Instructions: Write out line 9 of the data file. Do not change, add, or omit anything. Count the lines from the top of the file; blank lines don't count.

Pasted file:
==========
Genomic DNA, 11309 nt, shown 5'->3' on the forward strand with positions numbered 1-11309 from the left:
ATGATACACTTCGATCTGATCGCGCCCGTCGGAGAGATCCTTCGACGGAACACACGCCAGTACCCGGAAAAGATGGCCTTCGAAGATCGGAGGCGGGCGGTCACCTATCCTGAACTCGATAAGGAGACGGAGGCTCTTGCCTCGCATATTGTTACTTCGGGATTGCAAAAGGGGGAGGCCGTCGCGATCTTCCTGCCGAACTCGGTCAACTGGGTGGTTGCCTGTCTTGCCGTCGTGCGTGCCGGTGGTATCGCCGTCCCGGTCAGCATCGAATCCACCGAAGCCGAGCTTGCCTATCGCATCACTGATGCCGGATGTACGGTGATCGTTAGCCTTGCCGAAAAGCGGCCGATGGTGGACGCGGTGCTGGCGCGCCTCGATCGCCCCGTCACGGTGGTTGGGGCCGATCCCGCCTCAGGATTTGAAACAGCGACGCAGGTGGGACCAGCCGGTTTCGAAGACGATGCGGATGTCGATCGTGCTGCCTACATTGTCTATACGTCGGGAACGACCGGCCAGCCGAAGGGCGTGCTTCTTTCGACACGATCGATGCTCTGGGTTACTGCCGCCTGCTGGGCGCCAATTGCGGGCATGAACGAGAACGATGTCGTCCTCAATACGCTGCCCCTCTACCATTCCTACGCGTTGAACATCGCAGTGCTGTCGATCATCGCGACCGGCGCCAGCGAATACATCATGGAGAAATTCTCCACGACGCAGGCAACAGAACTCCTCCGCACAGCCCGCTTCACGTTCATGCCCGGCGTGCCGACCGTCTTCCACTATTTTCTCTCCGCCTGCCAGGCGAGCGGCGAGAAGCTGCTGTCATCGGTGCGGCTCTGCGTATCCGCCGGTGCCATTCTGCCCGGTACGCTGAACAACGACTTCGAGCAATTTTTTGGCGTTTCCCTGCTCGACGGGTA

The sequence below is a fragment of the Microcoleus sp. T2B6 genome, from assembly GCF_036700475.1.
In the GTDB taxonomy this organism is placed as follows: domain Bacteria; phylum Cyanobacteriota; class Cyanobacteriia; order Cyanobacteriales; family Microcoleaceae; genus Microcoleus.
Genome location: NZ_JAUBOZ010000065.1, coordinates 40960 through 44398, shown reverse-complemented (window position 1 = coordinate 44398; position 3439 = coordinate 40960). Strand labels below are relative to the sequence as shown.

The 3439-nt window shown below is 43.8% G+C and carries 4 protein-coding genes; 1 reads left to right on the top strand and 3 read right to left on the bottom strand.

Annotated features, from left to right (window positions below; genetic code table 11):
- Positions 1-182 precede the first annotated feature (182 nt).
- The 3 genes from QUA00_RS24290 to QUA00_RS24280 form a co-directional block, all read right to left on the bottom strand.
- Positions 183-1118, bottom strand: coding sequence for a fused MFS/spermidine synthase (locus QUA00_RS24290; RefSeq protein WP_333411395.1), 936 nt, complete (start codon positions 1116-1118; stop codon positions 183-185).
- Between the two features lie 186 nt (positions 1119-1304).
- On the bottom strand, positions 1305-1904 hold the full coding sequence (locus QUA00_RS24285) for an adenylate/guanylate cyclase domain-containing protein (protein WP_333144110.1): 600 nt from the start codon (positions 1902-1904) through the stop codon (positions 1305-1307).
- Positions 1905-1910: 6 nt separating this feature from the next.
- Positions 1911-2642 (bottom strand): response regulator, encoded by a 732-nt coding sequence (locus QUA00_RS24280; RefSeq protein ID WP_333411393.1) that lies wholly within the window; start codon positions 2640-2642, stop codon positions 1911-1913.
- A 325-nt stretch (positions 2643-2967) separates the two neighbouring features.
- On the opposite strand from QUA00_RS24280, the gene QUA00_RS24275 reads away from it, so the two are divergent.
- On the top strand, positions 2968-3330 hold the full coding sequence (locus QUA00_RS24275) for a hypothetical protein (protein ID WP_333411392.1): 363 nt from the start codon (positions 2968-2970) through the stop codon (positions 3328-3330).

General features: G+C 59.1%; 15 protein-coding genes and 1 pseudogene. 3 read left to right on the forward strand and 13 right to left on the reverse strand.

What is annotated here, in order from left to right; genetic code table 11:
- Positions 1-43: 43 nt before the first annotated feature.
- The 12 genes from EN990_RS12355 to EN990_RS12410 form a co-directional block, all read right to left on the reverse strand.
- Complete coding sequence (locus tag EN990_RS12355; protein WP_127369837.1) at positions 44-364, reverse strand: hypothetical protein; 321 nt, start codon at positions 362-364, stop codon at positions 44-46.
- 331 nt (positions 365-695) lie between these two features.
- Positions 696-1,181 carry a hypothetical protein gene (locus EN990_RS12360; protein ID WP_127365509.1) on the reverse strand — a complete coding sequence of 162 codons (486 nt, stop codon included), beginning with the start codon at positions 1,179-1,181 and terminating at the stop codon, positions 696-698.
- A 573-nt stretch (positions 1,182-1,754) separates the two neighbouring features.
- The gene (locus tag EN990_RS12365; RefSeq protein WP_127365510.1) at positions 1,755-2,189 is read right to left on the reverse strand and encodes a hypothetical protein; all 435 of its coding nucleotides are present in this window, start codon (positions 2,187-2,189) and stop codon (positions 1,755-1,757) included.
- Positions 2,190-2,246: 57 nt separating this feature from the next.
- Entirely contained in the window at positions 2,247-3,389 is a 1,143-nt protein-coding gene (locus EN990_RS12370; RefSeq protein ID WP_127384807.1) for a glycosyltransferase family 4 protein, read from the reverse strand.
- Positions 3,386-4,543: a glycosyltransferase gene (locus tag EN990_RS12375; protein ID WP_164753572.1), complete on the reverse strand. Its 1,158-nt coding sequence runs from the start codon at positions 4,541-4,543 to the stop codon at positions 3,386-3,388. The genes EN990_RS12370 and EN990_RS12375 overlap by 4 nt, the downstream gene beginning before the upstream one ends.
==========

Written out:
- The 3 genes from QUA00_RS24290 to QUA00_RS24280 form a co-directional block, all read right to left on the bottom strand.